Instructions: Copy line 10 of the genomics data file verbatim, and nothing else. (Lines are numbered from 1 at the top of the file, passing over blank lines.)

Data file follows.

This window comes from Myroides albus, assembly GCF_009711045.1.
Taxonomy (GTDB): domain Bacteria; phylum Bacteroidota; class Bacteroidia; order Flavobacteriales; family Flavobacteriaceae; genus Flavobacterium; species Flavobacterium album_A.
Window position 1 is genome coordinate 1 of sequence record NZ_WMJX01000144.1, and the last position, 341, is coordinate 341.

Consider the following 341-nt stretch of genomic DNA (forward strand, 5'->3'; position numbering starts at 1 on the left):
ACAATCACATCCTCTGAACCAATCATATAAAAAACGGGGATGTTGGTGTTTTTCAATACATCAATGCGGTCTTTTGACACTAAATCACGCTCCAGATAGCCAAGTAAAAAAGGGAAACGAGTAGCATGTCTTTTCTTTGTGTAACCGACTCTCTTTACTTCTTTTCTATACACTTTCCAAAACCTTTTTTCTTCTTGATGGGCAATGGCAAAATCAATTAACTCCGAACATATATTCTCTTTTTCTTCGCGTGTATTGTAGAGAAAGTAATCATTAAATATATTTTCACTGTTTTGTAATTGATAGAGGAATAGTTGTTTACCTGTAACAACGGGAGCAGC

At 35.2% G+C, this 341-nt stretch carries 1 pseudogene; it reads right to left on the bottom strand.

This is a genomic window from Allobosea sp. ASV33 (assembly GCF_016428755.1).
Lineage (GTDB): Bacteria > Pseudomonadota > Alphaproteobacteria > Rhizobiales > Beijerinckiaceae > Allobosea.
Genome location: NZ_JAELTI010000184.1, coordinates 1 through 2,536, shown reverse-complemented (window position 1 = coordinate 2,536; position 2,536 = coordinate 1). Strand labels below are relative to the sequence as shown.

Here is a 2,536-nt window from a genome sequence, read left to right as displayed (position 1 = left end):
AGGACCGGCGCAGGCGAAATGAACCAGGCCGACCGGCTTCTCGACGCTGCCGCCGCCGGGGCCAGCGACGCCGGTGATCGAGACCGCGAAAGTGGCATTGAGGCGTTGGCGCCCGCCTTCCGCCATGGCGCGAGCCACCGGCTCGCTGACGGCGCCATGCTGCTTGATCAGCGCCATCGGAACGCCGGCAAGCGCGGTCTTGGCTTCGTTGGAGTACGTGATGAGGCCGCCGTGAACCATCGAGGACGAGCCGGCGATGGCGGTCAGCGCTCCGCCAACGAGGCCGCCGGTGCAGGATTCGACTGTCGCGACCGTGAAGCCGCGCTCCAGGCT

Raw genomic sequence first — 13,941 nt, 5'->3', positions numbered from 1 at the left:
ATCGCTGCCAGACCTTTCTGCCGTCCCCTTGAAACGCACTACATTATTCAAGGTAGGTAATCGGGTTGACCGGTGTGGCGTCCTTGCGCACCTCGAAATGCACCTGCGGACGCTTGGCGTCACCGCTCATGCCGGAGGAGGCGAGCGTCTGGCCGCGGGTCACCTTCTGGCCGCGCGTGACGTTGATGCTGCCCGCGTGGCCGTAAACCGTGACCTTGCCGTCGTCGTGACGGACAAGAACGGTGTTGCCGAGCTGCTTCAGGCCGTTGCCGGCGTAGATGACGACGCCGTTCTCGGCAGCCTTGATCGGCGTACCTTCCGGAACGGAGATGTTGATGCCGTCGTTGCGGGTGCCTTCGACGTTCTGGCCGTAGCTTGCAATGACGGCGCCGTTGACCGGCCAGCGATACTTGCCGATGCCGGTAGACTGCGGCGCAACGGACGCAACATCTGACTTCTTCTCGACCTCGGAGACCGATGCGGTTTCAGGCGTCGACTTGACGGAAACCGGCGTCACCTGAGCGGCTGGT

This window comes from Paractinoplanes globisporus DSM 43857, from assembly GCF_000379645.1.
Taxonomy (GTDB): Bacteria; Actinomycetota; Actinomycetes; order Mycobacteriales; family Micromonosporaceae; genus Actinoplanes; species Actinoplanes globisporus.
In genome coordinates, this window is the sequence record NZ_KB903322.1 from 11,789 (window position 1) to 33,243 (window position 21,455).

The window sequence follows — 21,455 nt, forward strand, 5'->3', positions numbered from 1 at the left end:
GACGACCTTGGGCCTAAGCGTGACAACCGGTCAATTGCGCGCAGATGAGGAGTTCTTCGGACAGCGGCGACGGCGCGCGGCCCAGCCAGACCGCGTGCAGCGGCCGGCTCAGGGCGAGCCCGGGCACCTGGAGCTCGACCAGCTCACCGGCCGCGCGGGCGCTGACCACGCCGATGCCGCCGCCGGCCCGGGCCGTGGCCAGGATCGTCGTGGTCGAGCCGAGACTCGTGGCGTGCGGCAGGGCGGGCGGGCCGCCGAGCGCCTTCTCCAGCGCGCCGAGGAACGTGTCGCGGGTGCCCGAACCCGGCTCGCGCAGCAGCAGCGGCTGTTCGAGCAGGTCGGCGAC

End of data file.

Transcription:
Here is a 2,536-nt window from a genome sequence, read left to right as displayed (position 1 = left end):